Thursday, February 28, 2008

Drug Patents and "Pay-For-Delay"--Drug Industry Payoffs That Need To End

I call your attention to a recent op-ed by a member of the Federal Trade Commission, Jon Leibowitz, in the Washington Post.

Commissioner Leibowitz writes about the growing practice of "colluding with competitors to keep lower-cost generic alternatives to prescription drugs off the market."

The Hatch-Waxman Act made it easier for generic drugs to enter the market once a name brand drug's patent has expired. Because of it, the health care system has saved many billions of dollars. For example, the generic versions of just four drugs, Prozac, Zantac, Taxol, and Platinol, will ultimately save payers $9 billion.

But that has been changing.

More recently, the patent holding drug companies have begun to payoff their potential competitors to delay bringing a generic alternative to market when the patent has expired. A case in point is drug maker Cephalon and its sleep apnea and narcolepsy drug, Provigil.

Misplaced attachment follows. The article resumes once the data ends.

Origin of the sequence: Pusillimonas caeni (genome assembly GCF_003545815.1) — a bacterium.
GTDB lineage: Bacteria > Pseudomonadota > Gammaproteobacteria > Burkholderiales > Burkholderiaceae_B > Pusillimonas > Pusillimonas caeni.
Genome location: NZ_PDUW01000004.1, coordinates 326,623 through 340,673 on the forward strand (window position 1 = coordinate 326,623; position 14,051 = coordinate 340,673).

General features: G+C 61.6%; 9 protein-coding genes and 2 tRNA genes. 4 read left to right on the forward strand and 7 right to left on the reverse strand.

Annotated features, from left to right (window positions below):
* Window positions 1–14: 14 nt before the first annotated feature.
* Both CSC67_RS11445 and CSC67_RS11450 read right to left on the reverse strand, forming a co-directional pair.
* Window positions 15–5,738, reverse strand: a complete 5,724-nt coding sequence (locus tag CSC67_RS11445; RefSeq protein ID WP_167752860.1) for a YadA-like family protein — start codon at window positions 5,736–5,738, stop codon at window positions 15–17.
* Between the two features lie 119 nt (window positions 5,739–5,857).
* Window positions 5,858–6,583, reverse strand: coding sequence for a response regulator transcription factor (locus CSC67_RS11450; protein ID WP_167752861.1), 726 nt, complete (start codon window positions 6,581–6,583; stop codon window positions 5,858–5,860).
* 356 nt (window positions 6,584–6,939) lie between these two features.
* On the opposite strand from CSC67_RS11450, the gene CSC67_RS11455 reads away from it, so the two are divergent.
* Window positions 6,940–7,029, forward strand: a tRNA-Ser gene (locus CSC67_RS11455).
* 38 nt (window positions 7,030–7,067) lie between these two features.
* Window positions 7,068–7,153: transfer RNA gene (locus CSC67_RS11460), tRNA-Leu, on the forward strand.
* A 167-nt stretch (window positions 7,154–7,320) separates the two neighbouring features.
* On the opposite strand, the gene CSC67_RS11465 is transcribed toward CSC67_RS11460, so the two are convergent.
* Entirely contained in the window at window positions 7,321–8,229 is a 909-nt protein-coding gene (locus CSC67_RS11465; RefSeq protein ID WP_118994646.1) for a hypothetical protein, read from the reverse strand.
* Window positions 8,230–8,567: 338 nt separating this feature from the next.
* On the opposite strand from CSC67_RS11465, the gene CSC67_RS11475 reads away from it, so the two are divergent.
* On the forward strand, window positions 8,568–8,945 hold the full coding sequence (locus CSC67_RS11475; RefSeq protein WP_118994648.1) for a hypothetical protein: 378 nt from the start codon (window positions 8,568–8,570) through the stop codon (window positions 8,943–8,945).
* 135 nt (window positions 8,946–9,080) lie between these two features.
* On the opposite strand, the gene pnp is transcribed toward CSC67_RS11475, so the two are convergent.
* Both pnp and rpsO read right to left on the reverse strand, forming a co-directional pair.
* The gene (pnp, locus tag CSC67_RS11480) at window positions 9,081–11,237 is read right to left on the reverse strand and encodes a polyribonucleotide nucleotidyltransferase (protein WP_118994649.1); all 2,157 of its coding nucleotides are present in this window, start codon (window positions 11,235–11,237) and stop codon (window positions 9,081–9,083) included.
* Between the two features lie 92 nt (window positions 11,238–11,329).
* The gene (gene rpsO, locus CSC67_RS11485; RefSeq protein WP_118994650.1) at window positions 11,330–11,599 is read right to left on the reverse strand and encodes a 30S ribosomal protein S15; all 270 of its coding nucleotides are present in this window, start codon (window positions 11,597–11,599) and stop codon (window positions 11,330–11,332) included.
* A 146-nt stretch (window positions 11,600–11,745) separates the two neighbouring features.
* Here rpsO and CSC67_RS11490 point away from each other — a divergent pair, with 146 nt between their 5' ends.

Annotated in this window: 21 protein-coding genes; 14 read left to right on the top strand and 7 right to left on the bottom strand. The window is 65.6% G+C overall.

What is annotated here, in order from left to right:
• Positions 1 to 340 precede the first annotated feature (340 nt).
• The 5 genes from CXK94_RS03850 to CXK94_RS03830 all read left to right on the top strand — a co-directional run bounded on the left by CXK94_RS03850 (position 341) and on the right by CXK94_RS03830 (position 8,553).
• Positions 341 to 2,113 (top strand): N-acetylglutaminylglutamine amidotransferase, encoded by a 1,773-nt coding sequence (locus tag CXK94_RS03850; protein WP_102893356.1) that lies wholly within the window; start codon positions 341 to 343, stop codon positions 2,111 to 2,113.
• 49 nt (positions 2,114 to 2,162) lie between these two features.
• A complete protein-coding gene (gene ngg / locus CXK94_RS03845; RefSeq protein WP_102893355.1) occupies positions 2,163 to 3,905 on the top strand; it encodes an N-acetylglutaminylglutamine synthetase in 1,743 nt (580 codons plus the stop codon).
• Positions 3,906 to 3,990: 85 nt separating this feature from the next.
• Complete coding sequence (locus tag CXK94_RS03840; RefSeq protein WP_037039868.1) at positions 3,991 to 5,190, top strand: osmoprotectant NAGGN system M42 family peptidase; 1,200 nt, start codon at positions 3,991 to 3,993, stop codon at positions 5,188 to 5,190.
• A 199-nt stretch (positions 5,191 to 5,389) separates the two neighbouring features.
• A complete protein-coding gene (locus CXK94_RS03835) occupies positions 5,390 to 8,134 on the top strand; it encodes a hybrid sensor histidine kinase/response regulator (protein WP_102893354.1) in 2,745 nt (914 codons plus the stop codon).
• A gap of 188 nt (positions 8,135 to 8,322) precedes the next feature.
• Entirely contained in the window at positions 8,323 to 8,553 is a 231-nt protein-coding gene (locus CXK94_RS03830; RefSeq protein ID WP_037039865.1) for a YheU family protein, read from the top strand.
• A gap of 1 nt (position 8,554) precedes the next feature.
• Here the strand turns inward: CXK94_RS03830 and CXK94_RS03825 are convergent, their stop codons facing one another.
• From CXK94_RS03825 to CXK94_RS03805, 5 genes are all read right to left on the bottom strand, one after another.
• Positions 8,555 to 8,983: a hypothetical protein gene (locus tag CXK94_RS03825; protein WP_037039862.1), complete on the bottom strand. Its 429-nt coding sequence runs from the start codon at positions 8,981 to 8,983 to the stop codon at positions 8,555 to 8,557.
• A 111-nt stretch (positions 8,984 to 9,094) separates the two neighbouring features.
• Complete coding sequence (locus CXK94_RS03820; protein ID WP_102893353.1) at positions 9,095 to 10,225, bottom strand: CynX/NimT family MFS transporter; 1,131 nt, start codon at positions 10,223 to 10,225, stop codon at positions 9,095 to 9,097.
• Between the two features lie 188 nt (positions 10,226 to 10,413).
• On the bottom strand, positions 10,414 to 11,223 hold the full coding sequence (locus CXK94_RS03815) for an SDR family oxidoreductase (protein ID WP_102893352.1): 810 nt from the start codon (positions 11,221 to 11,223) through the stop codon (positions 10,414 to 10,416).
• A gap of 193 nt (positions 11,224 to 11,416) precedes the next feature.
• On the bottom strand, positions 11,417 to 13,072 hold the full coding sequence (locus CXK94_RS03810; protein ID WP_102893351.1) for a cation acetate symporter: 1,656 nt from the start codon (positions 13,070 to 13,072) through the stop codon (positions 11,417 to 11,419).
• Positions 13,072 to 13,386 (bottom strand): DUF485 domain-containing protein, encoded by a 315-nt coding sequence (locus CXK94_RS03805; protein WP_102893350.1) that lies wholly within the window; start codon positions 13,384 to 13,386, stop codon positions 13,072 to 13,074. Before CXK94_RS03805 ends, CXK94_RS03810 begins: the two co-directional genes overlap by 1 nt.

Cephalon paid its potential competitors $200 million to keep a generic version off the market for another seven years. By Cephalon's own estimate that will make the company another $4 billion--and $4 billion more in costs to health care payers.

The courts have recently supported this practice. As a result, during 2006, 14 of 28 pharmaceutical patent settlements included such arrangements. While this may yet get to the Supreme Court, there is a bill pending in the Congress to make the practice illegal.

Something as egregious as this deserves to be outlawed.
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